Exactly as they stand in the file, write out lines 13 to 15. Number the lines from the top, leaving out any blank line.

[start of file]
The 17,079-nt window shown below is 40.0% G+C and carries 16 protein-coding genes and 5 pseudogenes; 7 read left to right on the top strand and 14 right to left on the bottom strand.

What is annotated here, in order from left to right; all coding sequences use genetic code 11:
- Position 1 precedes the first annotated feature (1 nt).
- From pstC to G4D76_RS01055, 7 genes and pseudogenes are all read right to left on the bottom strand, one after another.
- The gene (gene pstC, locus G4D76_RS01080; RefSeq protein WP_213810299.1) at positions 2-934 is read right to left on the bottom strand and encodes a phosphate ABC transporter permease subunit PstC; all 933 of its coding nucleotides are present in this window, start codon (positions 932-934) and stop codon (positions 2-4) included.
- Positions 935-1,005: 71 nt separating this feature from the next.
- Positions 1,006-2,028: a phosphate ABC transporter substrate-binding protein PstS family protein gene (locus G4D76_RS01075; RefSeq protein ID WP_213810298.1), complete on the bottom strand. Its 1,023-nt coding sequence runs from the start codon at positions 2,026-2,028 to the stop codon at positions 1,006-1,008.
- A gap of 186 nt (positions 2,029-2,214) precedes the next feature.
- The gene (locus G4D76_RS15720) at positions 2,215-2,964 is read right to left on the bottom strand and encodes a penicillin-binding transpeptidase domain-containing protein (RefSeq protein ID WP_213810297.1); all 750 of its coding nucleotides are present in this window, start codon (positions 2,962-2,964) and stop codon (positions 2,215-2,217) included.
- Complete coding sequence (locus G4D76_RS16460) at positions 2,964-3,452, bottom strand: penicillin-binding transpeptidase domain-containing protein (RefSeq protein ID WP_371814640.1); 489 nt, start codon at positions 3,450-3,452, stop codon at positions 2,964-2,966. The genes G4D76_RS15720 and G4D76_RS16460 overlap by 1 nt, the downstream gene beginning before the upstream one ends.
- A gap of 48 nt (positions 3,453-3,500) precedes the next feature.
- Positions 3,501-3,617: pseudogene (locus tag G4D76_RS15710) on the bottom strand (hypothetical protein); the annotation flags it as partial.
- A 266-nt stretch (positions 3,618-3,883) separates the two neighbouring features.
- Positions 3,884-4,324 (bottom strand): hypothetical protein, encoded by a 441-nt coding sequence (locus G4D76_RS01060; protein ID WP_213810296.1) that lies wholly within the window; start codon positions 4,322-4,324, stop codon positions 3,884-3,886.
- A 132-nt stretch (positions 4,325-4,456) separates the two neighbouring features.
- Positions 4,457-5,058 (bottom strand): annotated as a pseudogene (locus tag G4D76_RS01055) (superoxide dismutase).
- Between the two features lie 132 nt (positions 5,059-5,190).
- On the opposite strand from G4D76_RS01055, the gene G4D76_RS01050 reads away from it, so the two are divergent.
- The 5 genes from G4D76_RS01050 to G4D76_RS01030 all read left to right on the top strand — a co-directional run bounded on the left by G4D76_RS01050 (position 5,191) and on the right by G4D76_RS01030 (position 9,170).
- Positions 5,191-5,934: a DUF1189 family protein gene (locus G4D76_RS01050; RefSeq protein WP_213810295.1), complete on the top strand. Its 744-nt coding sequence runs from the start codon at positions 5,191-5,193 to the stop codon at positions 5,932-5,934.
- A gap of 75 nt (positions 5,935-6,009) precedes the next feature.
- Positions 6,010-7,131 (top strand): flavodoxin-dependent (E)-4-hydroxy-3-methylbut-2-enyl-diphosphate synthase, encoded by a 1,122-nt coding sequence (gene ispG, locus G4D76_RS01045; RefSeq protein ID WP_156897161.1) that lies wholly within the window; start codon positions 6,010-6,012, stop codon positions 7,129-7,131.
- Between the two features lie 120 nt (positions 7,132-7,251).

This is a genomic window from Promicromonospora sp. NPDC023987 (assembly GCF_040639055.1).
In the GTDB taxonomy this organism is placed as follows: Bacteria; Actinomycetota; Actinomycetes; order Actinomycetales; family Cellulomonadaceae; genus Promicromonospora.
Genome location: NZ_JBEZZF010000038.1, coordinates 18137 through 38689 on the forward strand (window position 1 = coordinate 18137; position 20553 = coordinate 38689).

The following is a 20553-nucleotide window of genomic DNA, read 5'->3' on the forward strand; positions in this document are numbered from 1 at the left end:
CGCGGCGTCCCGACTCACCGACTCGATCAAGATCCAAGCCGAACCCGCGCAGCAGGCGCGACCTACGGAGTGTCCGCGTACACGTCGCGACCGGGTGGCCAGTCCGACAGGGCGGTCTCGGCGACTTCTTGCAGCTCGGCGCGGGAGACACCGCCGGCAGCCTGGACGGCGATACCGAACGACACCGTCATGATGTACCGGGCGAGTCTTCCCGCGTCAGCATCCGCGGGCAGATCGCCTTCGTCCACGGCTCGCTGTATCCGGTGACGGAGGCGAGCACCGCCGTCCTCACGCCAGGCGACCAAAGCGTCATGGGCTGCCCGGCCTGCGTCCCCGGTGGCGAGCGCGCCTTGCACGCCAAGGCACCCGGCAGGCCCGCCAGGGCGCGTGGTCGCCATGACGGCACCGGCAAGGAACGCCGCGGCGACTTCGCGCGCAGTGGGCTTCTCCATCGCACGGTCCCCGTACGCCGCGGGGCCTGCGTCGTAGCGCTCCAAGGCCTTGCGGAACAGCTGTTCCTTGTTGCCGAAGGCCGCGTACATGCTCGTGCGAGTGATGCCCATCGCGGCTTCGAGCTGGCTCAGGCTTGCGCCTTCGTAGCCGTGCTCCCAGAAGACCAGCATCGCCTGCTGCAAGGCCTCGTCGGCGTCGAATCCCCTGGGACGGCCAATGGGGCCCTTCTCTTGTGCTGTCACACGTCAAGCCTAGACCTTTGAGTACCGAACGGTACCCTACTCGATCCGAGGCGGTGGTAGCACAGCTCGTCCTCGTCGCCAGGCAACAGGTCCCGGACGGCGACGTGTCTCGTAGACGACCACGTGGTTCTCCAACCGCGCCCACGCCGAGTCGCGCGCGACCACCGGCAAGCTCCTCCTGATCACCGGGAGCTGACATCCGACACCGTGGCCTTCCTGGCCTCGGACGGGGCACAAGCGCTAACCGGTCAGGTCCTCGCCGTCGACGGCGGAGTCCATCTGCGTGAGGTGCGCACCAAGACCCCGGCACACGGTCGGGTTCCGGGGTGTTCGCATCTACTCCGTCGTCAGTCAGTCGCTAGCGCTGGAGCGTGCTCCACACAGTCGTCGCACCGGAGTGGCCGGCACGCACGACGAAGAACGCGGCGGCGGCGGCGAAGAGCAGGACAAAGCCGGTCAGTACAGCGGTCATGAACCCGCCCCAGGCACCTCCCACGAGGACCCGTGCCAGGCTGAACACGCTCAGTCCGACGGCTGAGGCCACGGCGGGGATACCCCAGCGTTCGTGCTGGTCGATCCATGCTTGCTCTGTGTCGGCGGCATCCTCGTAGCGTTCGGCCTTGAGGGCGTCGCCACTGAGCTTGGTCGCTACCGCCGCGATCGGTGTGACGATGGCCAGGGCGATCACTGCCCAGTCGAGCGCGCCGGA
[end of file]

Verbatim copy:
- A 266-nt stretch (positions 3,618-3,883) separates the two neighbouring features.
- Positions 3,884-4,324 (bottom strand): hypothetical protein, encoded by a 441-nt coding sequence (locus G4D76_RS01060; protein ID WP_213810296.1) that lies wholly within the window; start codon positions 4,322-4,324, stop codon positions 3,884-3,886.
- A 132-nt stretch (positions 4,325-4,456) separates the two neighbouring features.